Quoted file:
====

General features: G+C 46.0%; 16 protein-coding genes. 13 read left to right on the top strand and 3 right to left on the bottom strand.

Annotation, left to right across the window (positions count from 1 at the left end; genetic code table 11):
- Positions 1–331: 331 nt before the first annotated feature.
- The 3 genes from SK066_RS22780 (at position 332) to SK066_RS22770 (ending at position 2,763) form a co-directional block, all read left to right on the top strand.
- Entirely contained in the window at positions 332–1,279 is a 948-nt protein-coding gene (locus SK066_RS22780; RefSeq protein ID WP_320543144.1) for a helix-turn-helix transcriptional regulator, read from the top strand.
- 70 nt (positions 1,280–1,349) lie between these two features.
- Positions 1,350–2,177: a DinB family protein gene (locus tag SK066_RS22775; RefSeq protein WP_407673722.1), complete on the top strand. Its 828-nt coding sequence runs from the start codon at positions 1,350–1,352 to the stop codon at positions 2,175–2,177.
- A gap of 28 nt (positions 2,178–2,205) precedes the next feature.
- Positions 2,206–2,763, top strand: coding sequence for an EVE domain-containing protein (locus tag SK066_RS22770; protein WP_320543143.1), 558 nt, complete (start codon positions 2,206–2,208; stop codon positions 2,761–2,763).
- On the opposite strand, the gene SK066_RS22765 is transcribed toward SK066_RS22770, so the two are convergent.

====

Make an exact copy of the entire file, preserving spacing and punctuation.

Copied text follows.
General features: G+C 46.0%; 16 protein-coding genes. 13 read left to right on the top strand and 3 right to left on the bottom strand.

Annotation, left to right across the window (positions count from 1 at the left end; genetic code table 11):
- Positions 1–331: 331 nt before the first annotated feature.
- The 3 genes from SK066_RS22780 (at position 332) to SK066_RS22770 (ending at position 2,763) form a co-directional block, all read left to right on the top strand.
- Entirely contained in the window at positions 332–1,279 is a 948-nt protein-coding gene (locus SK066_RS22780; RefSeq protein ID WP_320543144.1) for a helix-turn-helix transcriptional regulator, read from the top strand.
- 70 nt (positions 1,280–1,349) lie between these two features.
- Positions 1,350–2,177: a DinB family protein gene (locus tag SK066_RS22775; RefSeq protein WP_407673722.1), complete on the top strand. Its 828-nt coding sequence runs from the start codon at positions 1,350–1,352 to the stop codon at positions 2,175–2,177.
- A gap of 28 nt (positions 2,178–2,205) precedes the next feature.
- Positions 2,206–2,763, top strand: coding sequence for an EVE domain-containing protein (locus tag SK066_RS22770; protein WP_320543143.1), 558 nt, complete (start codon positions 2,206–2,208; stop codon positions 2,761–2,763).
- On the opposite strand, the gene SK066_RS22765 is transcribed toward SK066_RS22770, so the two are convergent.